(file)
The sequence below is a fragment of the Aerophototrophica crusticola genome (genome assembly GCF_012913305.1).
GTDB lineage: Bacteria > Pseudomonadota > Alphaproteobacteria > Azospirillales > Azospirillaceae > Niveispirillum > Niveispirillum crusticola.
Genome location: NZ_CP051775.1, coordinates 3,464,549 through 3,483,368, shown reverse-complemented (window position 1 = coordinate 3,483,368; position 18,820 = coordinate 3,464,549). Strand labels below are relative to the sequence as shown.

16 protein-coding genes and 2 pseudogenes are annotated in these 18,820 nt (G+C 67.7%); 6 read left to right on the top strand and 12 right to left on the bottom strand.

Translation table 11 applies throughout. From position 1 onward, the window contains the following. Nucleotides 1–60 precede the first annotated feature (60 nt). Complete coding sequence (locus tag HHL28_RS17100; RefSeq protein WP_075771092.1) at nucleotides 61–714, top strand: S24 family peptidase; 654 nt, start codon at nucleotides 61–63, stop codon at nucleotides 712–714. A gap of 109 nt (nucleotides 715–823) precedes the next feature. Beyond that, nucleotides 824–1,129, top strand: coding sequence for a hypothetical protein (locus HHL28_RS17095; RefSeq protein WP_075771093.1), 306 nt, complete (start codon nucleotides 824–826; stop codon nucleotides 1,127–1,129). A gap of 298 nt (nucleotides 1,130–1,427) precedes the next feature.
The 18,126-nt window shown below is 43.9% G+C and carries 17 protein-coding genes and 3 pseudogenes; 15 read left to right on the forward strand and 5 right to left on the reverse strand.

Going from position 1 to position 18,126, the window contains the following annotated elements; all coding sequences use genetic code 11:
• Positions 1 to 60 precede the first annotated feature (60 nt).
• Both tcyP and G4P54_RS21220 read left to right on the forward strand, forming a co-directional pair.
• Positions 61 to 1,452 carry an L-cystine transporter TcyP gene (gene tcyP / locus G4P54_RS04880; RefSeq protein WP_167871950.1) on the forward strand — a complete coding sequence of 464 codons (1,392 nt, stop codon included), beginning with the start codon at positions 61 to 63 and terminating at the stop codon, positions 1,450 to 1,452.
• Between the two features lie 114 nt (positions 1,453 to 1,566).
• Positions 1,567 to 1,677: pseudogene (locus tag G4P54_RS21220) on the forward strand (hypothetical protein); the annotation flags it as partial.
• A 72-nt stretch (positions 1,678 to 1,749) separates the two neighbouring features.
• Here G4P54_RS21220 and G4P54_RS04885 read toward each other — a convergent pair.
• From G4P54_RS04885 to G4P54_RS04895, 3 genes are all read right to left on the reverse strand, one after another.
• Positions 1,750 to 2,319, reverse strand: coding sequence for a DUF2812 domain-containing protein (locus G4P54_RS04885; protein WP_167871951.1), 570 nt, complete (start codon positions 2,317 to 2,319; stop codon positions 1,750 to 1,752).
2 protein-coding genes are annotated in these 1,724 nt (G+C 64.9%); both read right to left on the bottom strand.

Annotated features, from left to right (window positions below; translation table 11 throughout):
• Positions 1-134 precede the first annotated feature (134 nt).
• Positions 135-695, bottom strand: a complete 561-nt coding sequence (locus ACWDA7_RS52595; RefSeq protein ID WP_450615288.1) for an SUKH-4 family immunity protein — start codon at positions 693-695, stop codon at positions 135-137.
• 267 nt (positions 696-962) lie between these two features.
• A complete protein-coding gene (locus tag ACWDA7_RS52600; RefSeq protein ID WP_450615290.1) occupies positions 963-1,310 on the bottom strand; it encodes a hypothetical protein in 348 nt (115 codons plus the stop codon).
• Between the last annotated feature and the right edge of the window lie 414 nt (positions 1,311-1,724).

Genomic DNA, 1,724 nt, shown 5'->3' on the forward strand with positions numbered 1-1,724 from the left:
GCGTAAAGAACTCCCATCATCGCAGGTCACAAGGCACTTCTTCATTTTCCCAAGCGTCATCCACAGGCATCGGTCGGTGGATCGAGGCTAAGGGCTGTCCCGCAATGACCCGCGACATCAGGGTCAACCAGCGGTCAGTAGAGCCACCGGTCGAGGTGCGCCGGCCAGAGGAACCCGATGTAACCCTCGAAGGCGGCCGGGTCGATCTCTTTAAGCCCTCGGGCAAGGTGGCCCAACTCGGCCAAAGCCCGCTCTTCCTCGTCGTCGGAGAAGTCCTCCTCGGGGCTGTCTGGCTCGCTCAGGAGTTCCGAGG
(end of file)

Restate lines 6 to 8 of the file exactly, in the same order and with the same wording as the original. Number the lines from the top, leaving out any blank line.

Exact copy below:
The 18,126-nt window shown below is 43.9% G+C and carries 17 protein-coding genes and 3 pseudogenes; 15 read left to right on the forward strand and 5 right to left on the reverse strand.

Going from position 1 to position 18,126, the window contains the following annotated elements; all coding sequences use genetic code 11:
• Positions 1 to 60 precede the first annotated feature (60 nt).